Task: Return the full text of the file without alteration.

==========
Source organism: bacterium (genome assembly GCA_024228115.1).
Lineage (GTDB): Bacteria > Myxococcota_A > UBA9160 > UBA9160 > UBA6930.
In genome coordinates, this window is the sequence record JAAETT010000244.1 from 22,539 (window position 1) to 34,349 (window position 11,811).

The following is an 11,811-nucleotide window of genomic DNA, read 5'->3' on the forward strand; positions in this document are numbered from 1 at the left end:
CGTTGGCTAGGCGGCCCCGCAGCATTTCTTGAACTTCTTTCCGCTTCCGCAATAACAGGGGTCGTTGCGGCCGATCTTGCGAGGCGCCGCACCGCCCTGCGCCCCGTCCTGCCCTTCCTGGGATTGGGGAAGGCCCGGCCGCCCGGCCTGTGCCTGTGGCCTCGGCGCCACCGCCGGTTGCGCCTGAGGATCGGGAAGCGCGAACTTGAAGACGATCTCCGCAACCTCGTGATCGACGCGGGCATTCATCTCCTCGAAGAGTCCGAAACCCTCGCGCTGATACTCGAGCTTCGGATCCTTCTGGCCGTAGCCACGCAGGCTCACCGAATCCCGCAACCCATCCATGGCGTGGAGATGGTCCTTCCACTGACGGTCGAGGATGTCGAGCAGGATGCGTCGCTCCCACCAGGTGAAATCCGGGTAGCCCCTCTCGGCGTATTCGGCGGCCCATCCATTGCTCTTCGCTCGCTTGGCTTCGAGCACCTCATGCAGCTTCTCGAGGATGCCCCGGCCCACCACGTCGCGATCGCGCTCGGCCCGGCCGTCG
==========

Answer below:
Source organism: bacterium (genome assembly GCA_024228115.1).
Lineage (GTDB): Bacteria > Myxococcota_A > UBA9160 > UBA9160 > UBA6930.
In genome coordinates, this window is the sequence record JAAETT010000244.1 from 22,539 (window position 1) to 34,349 (window position 11,811).

The following is an 11,811-nucleotide window of genomic DNA, read 5'->3' on the forward strand; positions in this document are numbered from 1 at the left end:
CGTTGGCTAGGCGGCCCCGCAGCATTTCTTGAACTTCTTTCCGCTTCCGCAATAACAGGGGTCGTTGCGGCCGATCTTGCGAGGCGCCGCACCGCCCTGCGCCCCGTCCTGCCCTTCCTGGGATTGGGGAAGGCCCGGCCGCCCGGCCTGTGCCTGTGGCCTCGGCGCCACCGCCGGTTGCGCCTGAGGATCGGGAAGCGCGAACTTGAAGACGATCTCCGCAACCTCGTGATCGACGCGGGCATTCATCTCCTCGAAGAGTCCGAAACCCTCGCGCTGATACTCGAGCTTCGGATCCTTCTGGCCGTAGCCACGCAGGCTCACCGAATCCCGCAACCCATCCATGGCGTGGAGATGGTCCTTCCACTGACGGTCGAGGATGTCGAGCAGGATGCGTCGCTCCCACCAGGTGAAATCCGGGTAGCCCCTCTCGGCGTATTCGGCGGCCCATCCATTGCTCTTCGCTCGCTTGGCTTCGAGCACCTCATGCAGCTTCTCGAGGATGCCCCGGCCCACCACGTCGCGATCGCGCTCGGCCCGGCCGTCG